Germany’s “LEGO Grandma” Builds Wheelchair Ramps Out of Bricks

You can use LEGOS to make almost anything!

Mar 29, 2020


Germany’s “LEGO Grandma” Builds Wheelchair Ramps Out of Bricks | You can use LEGOS to make almost anything!

LEGO is one of the most beloved (and largest) toy brands in the world. This Danish company has been making those familiar little bricks since 1932 and generations of children have grown up building everything and anything they can imagine.

Now, a grandmother in Hanau Germany is making wheelchair ramps out of LEGO bricks to make her town more accessible.

According to Reuters Rita Ebel, 62, affectionately known as “LEGO Grandma” knows first-hand what it is to be blocked from shops and cafes because they are inaccessible to someone in a wheelchair. That’s because she has been using one since she had a car accident 25 years ago.

“Anyone could suddenly end up in a situation that puts them in a wheelchair, like it did me,” Ebel told Reuters.

Ebel and her husband spend two to three hours a day building the multi-colored ramps, each of which use eight tubes of glue and hundreds of donated LEGO bricks.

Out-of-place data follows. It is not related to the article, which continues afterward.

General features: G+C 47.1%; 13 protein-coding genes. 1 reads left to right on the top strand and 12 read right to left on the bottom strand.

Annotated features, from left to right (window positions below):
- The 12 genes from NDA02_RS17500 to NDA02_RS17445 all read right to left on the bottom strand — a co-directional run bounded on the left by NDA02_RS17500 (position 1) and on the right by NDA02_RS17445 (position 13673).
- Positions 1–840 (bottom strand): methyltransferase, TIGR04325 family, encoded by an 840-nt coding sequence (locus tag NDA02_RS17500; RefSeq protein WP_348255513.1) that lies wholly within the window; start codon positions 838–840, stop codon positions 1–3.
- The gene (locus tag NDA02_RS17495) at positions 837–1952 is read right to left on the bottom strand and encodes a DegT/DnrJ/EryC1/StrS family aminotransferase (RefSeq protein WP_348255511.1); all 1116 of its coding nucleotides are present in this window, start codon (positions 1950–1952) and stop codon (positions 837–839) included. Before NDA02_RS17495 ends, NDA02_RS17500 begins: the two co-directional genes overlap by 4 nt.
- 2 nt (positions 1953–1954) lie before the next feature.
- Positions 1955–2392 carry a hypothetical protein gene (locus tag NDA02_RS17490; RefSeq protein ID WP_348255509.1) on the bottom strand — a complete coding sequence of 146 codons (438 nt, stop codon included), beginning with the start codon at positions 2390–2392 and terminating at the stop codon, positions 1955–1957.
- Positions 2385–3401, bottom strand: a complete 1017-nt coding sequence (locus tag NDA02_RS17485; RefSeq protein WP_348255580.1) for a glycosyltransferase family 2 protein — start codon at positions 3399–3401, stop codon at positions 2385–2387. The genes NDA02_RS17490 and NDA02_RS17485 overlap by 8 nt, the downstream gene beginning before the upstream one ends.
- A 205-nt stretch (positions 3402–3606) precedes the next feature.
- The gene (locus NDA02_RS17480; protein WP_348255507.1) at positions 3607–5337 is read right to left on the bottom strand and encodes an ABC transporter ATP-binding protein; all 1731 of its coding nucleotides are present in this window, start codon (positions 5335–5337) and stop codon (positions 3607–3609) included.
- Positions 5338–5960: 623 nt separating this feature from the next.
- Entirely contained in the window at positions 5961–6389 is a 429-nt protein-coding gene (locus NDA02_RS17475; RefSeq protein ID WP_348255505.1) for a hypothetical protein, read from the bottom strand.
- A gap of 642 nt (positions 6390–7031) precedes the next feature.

Ebel said that the bright colors stand out in the town centers. “Nobody just walks past a Lego ramp without taking a look. Whether it’s children who try to get the bricks out or adults who take out their mobile phones to take pictures,” she said.

The ramps have been enthusiastically received by residents and local businesses. “It’s a brilliant idea,” said Malika El Harti, who received a ramp for her hair salon.

“Everyone who walks past is happy about the ramps. Finally, you can see from afar that you can get in here without any problems.”

The idea is so popular that it's starting to catch on in other places. Eber has sent ramp building instructions to Switzerland, Austria and there has been interest from other places including a school in the US.

Eber is not the only person who has come up with creative ways to use LEGO bricks. A teenager in Andorra built himself afully functioning prosthetic arm from a LEGO Technic airplane kit.

David Aguilar who was born without a right forearm now plans to create affordable prosthetics for people who need them.

While these are people who are using LEGO bricks for medical needs, the LEGO Group makes sets for people with special needs, including a Braille set to teach visually impaired children to read.

For a company that believes in letting kid’s imaginations soar, the success rate can be measured in all the useful and practical items people can make out of those little multi-colored bricks.

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Bonnie has dedicated her life to promoting social justice. She loves to write about empowering women, helping children, educational innovations, and advocating for the environment & sustainability.